Building instructions also include interesting facts about the real ship.

The model includes 1,516 bricks

The ship (mounted on stand) measures over 8” (21cm) high, 25” (65cm) long and 3” (9cm) wide – more Continue reading

Build a Gingerbread Lighthouse for Christmas

1457729_227027730804333_1283741170_nAuthor and friend Elinor DeWire posted the photo at left on her Facebook page.

I was interested to see if it was real or not so I did a Google Image Search for the photo and look what I found!

This is definitely a gingerbread lighthouse and the page below from Coastal Living has the instructions.

Build Your Own Gingerbread Lighthouse

Building a gingerbread house has many steps, and it does take awhile. But it’s not as difficult as it looks. Just relax and have fun with it—we’d love to see what you come up with!

Craft a Gingerbread Lighthouse   Coastal Living Continue reading

Mise Tales Twenty-Two

 

For an update on what a Mise Tale is then please see Mise Tales One.

Lighthouse B&Bs let guests play keeper for a night Chris Wadsworth, special for USA TODAYJanuary 27, 2013

(Photo: GoEscape)

STORY HIGHLIGHTS

 Most lighthouses are automated, and most ships are guided by satellites, radar and computers today

  • Many old lighthouses are finding new life as charming bed-and-breakfasts and rental homes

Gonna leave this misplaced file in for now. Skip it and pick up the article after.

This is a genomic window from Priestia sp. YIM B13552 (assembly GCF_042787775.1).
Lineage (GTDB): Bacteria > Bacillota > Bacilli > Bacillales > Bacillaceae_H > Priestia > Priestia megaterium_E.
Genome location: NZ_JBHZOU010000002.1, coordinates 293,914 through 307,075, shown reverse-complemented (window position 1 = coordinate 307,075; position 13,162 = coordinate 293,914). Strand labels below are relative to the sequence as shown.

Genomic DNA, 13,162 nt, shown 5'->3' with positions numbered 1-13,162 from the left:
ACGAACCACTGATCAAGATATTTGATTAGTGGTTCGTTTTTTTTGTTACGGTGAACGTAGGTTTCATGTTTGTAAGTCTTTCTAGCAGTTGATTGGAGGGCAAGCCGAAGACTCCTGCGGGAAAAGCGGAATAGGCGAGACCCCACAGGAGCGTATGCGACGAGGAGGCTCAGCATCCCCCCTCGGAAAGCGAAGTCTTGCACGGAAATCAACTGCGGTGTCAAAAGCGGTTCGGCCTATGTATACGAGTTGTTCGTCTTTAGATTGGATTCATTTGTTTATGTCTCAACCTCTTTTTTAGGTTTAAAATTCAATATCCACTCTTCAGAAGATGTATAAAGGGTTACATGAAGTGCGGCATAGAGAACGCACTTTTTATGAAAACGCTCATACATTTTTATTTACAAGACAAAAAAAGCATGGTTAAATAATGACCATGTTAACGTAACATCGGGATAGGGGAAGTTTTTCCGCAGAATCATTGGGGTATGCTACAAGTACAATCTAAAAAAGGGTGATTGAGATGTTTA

• Lighthouse stays are available in more than a dozen states
  • Lighthouse stays are available in more than a dozen states . . . more

[private] Once guardians of the seashore, lighthouses stood tall against wind and storm, guiding ships of yore to safety along America’s coastline.

Romantic? Sure, but no longer a reality. Today, most lighthouses are automated, and most ships are guided by satellites, radar and computers rather than lights, horns and bells from a distant tower.

That’s why many old lighthouses are finding new life as charming bed-and-breakfasts and rental homes.

The U.S. has handed over many federally owned lighthouses to local municipalities, nonprofits and private operators. The goal: offer visitors unique lodging while preserving the structures and keeping them accessible to citizens.